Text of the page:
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I bought a harbor freight pneumatic riveter and modified the heads myself. They were originally hardened and couldn't be drilled so I hit them with a pencil torch until they were starting to get red, then let them cool off slowly. Once cool, i clamped them in the mill vice (a drill press would work fine too), and used a drill bit that was just a little larger than the unformed rivet head to dimple the top. I went slowly and measured the dimple with calipers until it was the same diameter as the rivet head. This formed a nice radius in the tip and it forms really nice rivet heads.
Not an extremely precise set of measurements but I hope it helps.
This is taken directly from the "Construction Standards" which can be found in the "Builder Resources" section of the Zenith website. There is also a sketch. Here's the text:
To modify the riveter head: The objective is to bring the outer edge of the rivet down on the skin; the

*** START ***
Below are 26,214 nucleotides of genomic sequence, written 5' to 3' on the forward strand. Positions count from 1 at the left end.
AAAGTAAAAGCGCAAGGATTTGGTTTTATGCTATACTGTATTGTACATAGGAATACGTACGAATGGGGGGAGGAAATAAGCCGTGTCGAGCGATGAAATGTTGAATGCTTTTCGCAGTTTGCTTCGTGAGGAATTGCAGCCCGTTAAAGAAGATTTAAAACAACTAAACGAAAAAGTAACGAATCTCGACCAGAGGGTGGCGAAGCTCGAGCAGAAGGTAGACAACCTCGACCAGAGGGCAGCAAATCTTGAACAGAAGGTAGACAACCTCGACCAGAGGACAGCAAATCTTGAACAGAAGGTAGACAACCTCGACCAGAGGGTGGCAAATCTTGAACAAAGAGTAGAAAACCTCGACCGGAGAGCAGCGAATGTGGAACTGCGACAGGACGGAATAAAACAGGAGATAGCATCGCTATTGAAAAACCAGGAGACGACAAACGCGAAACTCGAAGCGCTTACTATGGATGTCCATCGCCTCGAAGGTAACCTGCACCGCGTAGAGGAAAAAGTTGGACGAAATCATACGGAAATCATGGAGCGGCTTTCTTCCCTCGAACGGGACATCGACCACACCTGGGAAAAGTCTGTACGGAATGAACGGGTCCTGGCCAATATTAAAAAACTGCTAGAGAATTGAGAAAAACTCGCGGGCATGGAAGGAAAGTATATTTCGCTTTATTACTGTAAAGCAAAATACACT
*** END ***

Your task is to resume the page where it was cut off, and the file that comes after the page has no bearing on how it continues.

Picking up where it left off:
most effective is when the machined diameter of the nose piece is equal to the diameter of the rivet
head. This will require two different size riveter heads, one for the A4 and another for the A5.
The machine depth is the distance from the sheet to the top of the rivet head; check the depth by
pulling some rivets: if the nose piece marks and leaves a ring on the sheet then it is too deep; simply
file the nose piece down. If there is a gap between the edge of the rivet head and the sheet then the
nose piece is not deep enough.
Expect the standard (flat) riveter head (nose piece) to have been tempered by the manufacturer.
Before it can be machined, de-temper (soften it) by heating it up with a blow torch until it glows. Let it
cool off and proceed to machine the head. With aluminum rivets, it is not necessary to do any
additional heat treatment to the nose piece.
The rivet heads require heating due to hardening during the forming process... does not take much heat! I just used a 3/8' drill bit in my press to form the rivet head required... using an actual rivet to set the depth! No big deal, very easy to do... aluminum is a very forgiving material!
Thanks everyone. I appreciate the advice greatly!